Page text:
sector. And for some clients, citing high fees and sloppy advice, “management” is something of a misnomer.
Standish Smith, 81, and his wife, Joan, are among the unhappy. The Villanova, Pa., couple inherited a tidy sum in the 1970s that has grown almost fivefold since. But Smith, founder of
Heirs Inc., an organization dedicated to reforming trust and estate laws, says he’s frustrated that his family’s trust is far too conservatively invested, despite fees it pays for active portfolio management. This, he says, has caused the account to lag comparable index funds for a decade. And he thinks the fact that many trusts don’t allow beneficiaries the right to dictate investment choices—or fire a bank and take their business elsewhere—results in subpar service.
Smith says it recently took four months of phone calls to get a written response from a new trustee on something her predecessor had already approved. “You feel like you’re dealing with a stone wall,” he says. (Smith’s trustee bank, BNY Mellon, says it doesn’t discuss individual clients, but
says it has a 92 percent client-satisfaction rate.)
But by the industry’s own reckoning, wealth retainers aren’t doing the snappiest job, especially when it comes to managing mere seven-figure fortunes. A 2011 survey of the private-banking industry by research firm Price Waterhouse Coopers found that almost 40 percent of firms rated
their own frontline relationship managers as “average” or “below average” in their ability to meet clients’ needs, up from 26 percent in 2009. According to the study, customers with assets between $500,000 and $5 million generally share an adviser’s attention with more than 200 other clients and often have their queries routed to a call center. “Whether it’s by accident or by design, many people are getting poor service,” says Peter Damisch, a partner at Boston Consulting Group in Zurich and co-author of its annual study of the wealth-management industry.
Wealth advisers say they’re committed to customer service, even amid postcrash challenges ranging from mergers between huge commercial banks and boutique trust companies to boatloads of new regulatory paperwork. Call centers, institutions say, are simply more efficient ways to address routine service requests from lower-echelon account holders while freeing up advisers to focus on the complex needs of bigger fish. For his part, Keith Banks, president of U.S. Trust, says his wealth-management team provides high-touch, personal service to every customer, whether they bring $3 million or $3 billion in assets. No call center here, he says: “If you’re my client, you have my cellphone number.”
Still, most firms in this sector concede they’d like to help big-fish clients more, especially with those unprepared heirs—half of whom, research shows, ditch their parents’ financial advisers and take their money elsewhere. Not only are banks and advisories hosting “bootcamps” and launching websites to teach future beneficiaries money basics, but many are venturing into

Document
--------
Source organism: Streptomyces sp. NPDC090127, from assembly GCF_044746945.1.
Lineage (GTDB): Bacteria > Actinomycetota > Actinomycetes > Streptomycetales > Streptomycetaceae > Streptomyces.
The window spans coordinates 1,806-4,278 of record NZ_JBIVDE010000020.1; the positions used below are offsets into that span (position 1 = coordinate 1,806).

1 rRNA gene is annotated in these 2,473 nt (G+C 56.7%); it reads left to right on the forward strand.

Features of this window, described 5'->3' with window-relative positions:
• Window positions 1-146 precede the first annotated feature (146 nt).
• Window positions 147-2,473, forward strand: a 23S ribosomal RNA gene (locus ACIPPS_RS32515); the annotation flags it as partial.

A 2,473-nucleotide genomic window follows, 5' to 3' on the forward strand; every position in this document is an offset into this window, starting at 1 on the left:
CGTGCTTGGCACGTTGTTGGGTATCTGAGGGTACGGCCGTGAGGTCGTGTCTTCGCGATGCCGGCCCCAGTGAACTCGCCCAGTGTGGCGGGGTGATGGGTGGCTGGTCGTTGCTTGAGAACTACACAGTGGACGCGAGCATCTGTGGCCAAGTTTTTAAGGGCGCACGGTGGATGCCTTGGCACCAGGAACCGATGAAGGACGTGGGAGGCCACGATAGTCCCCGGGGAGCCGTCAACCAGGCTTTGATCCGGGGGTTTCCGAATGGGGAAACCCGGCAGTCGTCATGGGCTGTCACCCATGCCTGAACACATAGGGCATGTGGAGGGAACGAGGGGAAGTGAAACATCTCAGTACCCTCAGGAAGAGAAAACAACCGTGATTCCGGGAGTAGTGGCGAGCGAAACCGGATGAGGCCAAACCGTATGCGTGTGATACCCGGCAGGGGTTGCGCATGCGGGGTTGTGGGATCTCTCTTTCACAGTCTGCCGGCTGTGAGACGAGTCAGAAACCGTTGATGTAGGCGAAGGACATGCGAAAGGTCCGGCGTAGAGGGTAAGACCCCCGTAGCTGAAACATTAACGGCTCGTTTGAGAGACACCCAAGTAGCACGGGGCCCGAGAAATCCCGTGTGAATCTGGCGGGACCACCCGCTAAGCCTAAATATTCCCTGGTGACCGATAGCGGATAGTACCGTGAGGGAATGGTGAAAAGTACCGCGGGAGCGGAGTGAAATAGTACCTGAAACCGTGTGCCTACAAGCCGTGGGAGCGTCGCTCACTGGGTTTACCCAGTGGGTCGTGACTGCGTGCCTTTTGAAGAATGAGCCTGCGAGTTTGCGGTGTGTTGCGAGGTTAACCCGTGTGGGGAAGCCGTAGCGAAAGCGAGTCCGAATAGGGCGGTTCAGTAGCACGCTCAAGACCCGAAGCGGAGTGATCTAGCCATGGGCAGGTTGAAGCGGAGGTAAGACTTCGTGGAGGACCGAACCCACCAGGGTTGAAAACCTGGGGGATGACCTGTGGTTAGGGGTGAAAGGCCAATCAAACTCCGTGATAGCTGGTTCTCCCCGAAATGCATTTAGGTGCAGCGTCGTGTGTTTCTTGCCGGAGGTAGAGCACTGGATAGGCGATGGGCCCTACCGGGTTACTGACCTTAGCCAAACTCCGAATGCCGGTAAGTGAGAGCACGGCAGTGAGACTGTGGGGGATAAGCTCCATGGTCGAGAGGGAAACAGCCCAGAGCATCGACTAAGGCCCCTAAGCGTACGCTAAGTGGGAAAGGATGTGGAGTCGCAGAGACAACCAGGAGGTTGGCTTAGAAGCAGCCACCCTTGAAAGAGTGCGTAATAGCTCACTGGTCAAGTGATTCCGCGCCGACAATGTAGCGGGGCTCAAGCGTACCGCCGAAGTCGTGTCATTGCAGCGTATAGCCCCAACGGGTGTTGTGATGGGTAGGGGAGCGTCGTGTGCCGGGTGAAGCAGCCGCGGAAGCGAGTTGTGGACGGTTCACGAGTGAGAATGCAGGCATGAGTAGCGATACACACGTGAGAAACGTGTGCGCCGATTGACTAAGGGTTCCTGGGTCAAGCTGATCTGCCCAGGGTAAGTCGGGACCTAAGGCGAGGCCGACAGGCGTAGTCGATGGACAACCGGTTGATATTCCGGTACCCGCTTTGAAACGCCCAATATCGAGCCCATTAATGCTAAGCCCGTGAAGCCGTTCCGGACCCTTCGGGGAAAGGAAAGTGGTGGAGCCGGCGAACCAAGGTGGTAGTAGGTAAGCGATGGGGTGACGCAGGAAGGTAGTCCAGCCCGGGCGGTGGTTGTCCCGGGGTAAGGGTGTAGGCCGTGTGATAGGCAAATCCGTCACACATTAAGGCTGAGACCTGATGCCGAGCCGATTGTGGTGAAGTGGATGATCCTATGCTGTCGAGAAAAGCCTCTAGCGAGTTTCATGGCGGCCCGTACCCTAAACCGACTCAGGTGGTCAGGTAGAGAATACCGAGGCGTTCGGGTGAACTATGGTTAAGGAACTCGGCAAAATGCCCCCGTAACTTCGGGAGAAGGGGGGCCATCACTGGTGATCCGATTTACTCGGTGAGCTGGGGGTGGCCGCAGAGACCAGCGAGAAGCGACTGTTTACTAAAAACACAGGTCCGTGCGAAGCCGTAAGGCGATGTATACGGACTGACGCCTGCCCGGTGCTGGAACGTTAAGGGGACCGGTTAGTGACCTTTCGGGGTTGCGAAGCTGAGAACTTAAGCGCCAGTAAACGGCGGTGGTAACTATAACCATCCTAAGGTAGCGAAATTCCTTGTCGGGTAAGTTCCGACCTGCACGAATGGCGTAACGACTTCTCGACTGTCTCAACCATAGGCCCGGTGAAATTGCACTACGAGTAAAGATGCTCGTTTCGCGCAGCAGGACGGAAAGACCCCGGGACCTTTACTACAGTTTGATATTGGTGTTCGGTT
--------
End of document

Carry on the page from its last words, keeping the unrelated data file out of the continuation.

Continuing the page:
a decidedly more touchy-feely arena. Clients may be surprised to have their money guy diplomatically suggest a few sit-downs with a wealth psychologist—a few banks even have them on staff—to help sort through
the complex emotions surrounding affluence. (Care to share your family history of money messages?) And “family dynamics” coaches have joined more wealth management teams, promising to help clans with those
pesky trust and communication problems. For fees that can range up to $10,000 a day, a coach facilitated event might subject extended families to personality tests and team-building exercises torn straight from the corporate-retreat playbook. (Yes, some involve blindfolds.) The goal? To
help dissolve long-standing negative family labels while identifying shared values and hidden talents.
Which brings us back to banking scion Tom Rogerson, who heads the family-dynamics efforts at Wilmington Trust, which sometimes puts him at educational events for investors, trolling for new business. At one exclusive breakfast, he stood before a rapt audience of 40-some inheritors, discussing his own family fortune (“it’s gone”) and outlining ways to break the money curse.
Heads nodded as he regaled the room with another personal anecdote—how he and his wife empower their kids to team together and invest a few thousand dollars each year to fund their annual family vacation. By the time he got to the part about his daughters planning a trip back to the Russian orphanage from which they were adopted, the room sighed with a collective “awww.”
It was, of course, a soft sell from the man whose family once had it all. And the presentation, he says later, went well and led to a handful of business inquiries by families. For them, the mission—to avoid that all-too-common fate—had begun.